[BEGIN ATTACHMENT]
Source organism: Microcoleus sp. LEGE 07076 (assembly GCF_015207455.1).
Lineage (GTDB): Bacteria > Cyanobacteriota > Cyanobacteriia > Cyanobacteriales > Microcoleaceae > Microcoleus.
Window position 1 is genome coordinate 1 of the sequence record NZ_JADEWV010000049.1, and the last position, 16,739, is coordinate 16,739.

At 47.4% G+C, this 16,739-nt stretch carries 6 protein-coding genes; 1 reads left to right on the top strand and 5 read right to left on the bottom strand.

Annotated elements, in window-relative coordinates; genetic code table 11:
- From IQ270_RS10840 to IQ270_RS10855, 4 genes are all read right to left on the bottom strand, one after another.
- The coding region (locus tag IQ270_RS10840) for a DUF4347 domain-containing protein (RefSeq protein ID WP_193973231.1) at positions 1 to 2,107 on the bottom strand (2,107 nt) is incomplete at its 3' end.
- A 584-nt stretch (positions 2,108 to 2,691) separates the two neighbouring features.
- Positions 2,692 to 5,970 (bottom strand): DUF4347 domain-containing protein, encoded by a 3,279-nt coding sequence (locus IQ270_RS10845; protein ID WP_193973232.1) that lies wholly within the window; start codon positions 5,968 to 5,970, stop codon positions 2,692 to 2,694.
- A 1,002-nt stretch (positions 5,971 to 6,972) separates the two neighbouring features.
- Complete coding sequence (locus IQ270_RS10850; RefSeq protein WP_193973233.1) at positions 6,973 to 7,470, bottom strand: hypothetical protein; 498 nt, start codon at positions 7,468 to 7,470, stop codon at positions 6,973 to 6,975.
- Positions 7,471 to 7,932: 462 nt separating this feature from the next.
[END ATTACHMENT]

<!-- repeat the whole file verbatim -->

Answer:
Source organism: Microcoleus sp. LEGE 07076 (assembly GCF_015207455.1).
Lineage (GTDB): Bacteria > Cyanobacteriota > Cyanobacteriia > Cyanobacteriales > Microcoleaceae > Microcoleus.
Window position 1 is genome coordinate 1 of the sequence record NZ_JADEWV010000049.1, and the last position, 16,739, is coordinate 16,739.

At 47.4% G+C, this 16,739-nt stretch carries 6 protein-coding genes; 1 reads left to right on the top strand and 5 read right to left on the bottom strand.

Annotated elements, in window-relative coordinates; genetic code table 11:
- From IQ270_RS10840 to IQ270_RS10855, 4 genes are all read right to left on the bottom strand, one after another.
- The coding region (locus tag IQ270_RS10840) for a DUF4347 domain-containing protein (RefSeq protein ID WP_193973231.1) at positions 1 to 2,107 on the bottom strand (2,107 nt) is incomplete at its 3' end.
- A 584-nt stretch (positions 2,108 to 2,691) separates the two neighbouring features.
- Positions 2,692 to 5,970 (bottom strand): DUF4347 domain-containing protein, encoded by a 3,279-nt coding sequence (locus IQ270_RS10845; protein ID WP_193973232.1) that lies wholly within the window; start codon positions 5,968 to 5,970, stop codon positions 2,692 to 2,694.
- A 1,002-nt stretch (positions 5,971 to 6,972) separates the two neighbouring features.
- Complete coding sequence (locus IQ270_RS10850; RefSeq protein WP_193973233.1) at positions 6,973 to 7,470, bottom strand: hypothetical protein; 498 nt, start codon at positions 7,468 to 7,470, stop codon at positions 6,973 to 6,975.
- Positions 7,471 to 7,932: 462 nt separating this feature from the next.